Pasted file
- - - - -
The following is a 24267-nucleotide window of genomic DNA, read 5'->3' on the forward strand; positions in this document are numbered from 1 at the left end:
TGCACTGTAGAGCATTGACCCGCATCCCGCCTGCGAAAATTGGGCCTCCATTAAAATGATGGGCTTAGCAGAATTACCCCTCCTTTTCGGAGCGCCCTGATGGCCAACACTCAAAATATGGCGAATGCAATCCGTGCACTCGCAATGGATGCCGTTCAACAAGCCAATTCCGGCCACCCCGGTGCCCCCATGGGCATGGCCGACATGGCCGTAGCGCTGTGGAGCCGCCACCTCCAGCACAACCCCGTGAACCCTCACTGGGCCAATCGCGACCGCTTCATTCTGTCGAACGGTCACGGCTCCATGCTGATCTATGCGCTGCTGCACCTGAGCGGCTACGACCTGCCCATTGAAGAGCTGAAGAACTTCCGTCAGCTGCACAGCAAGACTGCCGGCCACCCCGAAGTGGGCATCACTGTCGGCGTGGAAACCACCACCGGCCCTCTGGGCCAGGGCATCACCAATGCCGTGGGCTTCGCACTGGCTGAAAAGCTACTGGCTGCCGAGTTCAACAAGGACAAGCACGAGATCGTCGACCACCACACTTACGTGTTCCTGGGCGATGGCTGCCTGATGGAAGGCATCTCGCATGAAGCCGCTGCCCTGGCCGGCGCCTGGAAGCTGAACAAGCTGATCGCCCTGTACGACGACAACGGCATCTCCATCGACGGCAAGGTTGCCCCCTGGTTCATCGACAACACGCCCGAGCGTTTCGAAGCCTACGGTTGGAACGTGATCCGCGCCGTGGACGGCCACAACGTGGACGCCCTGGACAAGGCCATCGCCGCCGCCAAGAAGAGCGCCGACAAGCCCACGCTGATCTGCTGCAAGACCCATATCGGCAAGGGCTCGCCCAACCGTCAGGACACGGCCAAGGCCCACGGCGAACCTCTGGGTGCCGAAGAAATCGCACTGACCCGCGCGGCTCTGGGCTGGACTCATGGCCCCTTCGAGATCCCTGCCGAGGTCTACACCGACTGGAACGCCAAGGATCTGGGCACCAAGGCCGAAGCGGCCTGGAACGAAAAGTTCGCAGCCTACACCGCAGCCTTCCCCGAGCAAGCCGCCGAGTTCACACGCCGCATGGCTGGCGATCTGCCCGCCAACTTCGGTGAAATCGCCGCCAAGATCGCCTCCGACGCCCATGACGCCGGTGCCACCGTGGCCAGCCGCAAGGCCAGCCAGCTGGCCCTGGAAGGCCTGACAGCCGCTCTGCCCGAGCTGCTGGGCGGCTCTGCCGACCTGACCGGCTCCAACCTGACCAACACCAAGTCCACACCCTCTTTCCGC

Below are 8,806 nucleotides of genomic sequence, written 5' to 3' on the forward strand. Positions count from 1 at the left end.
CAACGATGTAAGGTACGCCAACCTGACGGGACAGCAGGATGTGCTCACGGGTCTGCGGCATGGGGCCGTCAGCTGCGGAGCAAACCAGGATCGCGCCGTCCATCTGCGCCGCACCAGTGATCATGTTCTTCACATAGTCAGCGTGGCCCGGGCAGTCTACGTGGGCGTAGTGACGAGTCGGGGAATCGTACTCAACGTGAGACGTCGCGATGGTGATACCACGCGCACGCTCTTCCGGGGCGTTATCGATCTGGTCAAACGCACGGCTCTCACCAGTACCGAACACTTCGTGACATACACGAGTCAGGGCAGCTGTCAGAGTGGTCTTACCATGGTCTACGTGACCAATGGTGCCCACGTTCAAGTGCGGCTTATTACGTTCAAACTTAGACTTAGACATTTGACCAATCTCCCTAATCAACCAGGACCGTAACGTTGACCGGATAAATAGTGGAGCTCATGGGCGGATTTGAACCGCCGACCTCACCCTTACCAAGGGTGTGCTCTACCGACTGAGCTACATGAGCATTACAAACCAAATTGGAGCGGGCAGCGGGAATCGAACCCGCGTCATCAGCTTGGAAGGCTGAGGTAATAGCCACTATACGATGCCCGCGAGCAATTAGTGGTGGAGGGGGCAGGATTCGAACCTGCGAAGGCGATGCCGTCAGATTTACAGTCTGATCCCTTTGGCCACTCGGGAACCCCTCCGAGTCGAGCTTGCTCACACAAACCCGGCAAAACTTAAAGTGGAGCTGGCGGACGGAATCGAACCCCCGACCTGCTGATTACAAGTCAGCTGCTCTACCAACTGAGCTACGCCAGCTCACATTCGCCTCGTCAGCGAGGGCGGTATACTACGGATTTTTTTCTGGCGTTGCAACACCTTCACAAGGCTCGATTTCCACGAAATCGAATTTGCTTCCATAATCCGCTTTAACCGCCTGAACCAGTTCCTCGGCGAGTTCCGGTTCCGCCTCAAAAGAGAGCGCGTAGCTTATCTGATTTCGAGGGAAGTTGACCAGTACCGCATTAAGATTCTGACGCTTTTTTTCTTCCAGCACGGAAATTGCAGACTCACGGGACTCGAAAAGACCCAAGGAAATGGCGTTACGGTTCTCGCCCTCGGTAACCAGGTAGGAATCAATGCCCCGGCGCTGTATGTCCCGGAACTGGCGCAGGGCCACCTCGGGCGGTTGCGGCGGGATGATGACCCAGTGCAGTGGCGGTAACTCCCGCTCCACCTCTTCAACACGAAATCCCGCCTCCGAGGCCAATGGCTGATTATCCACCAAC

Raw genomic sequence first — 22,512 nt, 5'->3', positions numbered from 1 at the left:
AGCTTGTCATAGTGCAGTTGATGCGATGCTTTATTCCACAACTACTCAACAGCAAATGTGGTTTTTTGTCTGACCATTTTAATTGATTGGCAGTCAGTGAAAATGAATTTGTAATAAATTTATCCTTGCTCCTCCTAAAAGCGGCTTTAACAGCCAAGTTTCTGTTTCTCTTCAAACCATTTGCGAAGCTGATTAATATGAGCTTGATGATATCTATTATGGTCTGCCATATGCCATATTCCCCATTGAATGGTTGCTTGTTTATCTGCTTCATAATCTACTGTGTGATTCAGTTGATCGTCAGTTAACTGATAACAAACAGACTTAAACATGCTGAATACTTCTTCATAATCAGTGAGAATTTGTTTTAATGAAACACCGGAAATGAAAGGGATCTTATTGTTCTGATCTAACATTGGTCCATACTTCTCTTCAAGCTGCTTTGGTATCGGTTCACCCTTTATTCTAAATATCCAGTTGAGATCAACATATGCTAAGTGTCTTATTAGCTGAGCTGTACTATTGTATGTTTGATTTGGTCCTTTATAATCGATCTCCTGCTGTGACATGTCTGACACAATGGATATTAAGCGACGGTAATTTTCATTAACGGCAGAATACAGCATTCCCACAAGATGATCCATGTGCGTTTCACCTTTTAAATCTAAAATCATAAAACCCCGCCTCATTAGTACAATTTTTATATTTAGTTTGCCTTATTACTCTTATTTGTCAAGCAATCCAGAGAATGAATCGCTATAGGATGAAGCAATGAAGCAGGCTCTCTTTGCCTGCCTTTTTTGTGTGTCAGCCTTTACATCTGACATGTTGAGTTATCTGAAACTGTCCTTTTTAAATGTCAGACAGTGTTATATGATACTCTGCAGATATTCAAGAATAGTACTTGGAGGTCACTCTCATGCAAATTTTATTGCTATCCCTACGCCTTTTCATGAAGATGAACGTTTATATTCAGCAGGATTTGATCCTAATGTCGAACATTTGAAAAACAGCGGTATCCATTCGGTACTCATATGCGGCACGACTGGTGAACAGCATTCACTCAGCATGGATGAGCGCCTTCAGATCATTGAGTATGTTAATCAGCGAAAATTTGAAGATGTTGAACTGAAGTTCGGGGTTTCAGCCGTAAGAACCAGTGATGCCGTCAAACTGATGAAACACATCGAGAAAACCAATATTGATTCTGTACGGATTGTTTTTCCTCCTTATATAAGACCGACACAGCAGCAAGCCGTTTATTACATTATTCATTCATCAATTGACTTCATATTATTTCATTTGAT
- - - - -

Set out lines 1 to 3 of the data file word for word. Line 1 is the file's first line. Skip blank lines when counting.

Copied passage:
The following is a 24267-nucleotide window of genomic DNA, read 5'->3' on the forward strand; positions in this document are numbered from 1 at the left end:
TGCACTGTAGAGCATTGACCCGCATCCCGCCTGCGAAAATTGGGCCTCCATTAAAATGATGGGCTTAGCAGAATTACCCCTCCTTTTCGGAGCGCCCTGATGGCCAACACTCAAAATATGGCGAATGCAATCCGTGCACTCGCAATGGATGCCGTTCAACAAGCCAATTCCGGCCACCCCGGTGCCCCCATGGGCATGGCCGACATGGCCGTAGCGCTGTGGAGCCGCCACCTCCAGCACAACCCCGTGAACCCTCACTGGGCCAATCGCGACCGCTTCATTCTGTCGAACGGTCACGGCTCCATGCTGATCTATGCGCTGCTGCACCTGAGCGGCTACGACCTGCCCATTGAAGAGCTGAAGAACTTCCGTCAGCTGCACAGCAAGACTGCCGGCCACCCCGAAGTGGGCATCACTGTCGGCGTGGAAACCACCACCGGCCCTCTGGGCCAGGGCATCACCAATGCCGTGGGCTTCGCACTGGCTGAAAAGCTACTGGCTGCCGAGTTCAACAAGGACAAGCACGAGATCGTCGACCACCACACTTACGTGTTCCTGGGCGATGGCTGCCTGATGGAAGGCATCTCGCATGAAGCCGCTGCCCTGGCCGGCGCCTGGAAGCTGAACAAGCTGATCGCCCTGTACGACGACAACGGCATCTCCATCGACGGCAAGGTTGCCCCCTGGTTCATCGACAACACGCCCGAGCGTTTCGAAGCCTACGGTTGGAACGTGATCCGCGCCGTGGACGGCCACAACGTGGACGCCCTGGACAAGGCCATCGCCGCCGCCAAGAAGAGCGCCGACAAGCCCACGCTGATCTGCTGCAAGACCCATATCGGCAAGGGCTCGCCCAACCGTCAGGACACGGCCAAGGCCCACGGCGAACCTCTGGGTGCCGAAGAAATCGCACTGACCCGCGCGGCTCTGGGCTGGACTCATGGCCCCTTCGAGATCCCTGCCGAGGTCTACACCGACTGGAACGCCAAGGATCTGGGCACCAAGGCCGAAGCGGCCTGGAACGAAAAGTTCGCAGCCTACACCGCAGCCTTCCCCGAGCAAGCCGCCGAGTTCACACGCCGCATGGCTGGCGATCTGCCCGCCAACTTCGGTGAAATCGCCGCCAAGATCGCCTCCGACGCCCATGACGCCGGTGCCACCGTGGCCAGCCGCAAGGCCAGCCAGCTGGCCCTGGAAGGCCTGACAGCCGCTCTGCCCGAGCTGCTGGGCGGCTCTGCCGACCTGACCGGCTCCAACCTGACCAACACCAAGTCCACACCCTCTTTCCGC

Below are 8,806 nucleotides of genomic sequence, written 5' to 3' on the forward strand. Positions count from 1 at the left end.